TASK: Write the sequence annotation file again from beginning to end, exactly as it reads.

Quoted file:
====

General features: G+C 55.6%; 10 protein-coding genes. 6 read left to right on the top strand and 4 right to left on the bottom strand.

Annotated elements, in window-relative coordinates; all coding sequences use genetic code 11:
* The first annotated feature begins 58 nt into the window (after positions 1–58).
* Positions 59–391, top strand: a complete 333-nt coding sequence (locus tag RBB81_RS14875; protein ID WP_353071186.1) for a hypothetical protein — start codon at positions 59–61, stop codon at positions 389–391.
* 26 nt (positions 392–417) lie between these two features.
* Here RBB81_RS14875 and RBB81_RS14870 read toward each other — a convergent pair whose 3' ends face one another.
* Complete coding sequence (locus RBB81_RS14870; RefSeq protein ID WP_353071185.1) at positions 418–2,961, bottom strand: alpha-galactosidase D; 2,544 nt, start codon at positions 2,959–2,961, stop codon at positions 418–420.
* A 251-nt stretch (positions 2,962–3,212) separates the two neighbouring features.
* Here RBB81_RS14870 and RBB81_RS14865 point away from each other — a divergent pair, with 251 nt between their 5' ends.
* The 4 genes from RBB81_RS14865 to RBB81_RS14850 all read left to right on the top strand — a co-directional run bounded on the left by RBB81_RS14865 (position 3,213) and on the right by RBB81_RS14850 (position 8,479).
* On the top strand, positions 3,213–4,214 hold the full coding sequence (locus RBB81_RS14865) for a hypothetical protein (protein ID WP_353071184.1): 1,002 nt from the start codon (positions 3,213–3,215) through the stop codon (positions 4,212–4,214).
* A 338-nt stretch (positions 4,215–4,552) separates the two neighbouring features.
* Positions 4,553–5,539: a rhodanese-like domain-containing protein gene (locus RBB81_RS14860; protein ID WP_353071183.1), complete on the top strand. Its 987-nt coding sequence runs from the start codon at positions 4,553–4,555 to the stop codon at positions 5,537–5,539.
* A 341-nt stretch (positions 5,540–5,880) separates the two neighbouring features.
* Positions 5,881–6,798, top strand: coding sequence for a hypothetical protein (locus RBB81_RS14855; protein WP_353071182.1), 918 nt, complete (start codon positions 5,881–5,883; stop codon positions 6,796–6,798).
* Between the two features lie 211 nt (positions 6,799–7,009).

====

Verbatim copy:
General features: G+C 55.6%; 10 protein-coding genes. 6 read left to right on the top strand and 4 right to left on the bottom strand.

Annotated elements, in window-relative coordinates; all coding sequences use genetic code 11:
* The first annotated feature begins 58 nt into the window (after positions 1–58).
* Positions 59–391, top strand: a complete 333-nt coding sequence (locus tag RBB81_RS14875; protein ID WP_353071186.1) for a hypothetical protein — start codon at positions 59–61, stop codon at positions 389–391.
* 26 nt (positions 392–417) lie between these two features.
* Here RBB81_RS14875 and RBB81_RS14870 read toward each other — a convergent pair whose 3' ends face one another.
* Complete coding sequence (locus RBB81_RS14870; RefSeq protein ID WP_353071185.1) at positions 418–2,961, bottom strand: alpha-galactosidase D; 2,544 nt, start codon at positions 2,959–2,961, stop codon at positions 418–420.
* A 251-nt stretch (positions 2,962–3,212) separates the two neighbouring features.
* Here RBB81_RS14870 and RBB81_RS14865 point away from each other — a divergent pair, with 251 nt between their 5' ends.
* The 4 genes from RBB81_RS14865 to RBB81_RS14850 all read left to right on the top strand — a co-directional run bounded on the left by RBB81_RS14865 (position 3,213) and on the right by RBB81_RS14850 (position 8,479).
* On the top strand, positions 3,213–4,214 hold the full coding sequence (locus RBB81_RS14865) for a hypothetical protein (protein ID WP_353071184.1): 1,002 nt from the start codon (positions 3,213–3,215) through the stop codon (positions 4,212–4,214).
* A 338-nt stretch (positions 4,215–4,552) separates the two neighbouring features.
* Positions 4,553–5,539: a rhodanese-like domain-containing protein gene (locus RBB81_RS14860; protein ID WP_353071183.1), complete on the top strand. Its 987-nt coding sequence runs from the start codon at positions 4,553–4,555 to the stop codon at positions 5,537–5,539.
* A 341-nt stretch (positions 5,540–5,880) separates the two neighbouring features.
* Positions 5,881–6,798, top strand: coding sequence for a hypothetical protein (locus RBB81_RS14855; protein WP_353071182.1), 918 nt, complete (start codon positions 5,881–5,883; stop codon positions 6,796–6,798).
* Between the two features lie 211 nt (positions 6,799–7,009).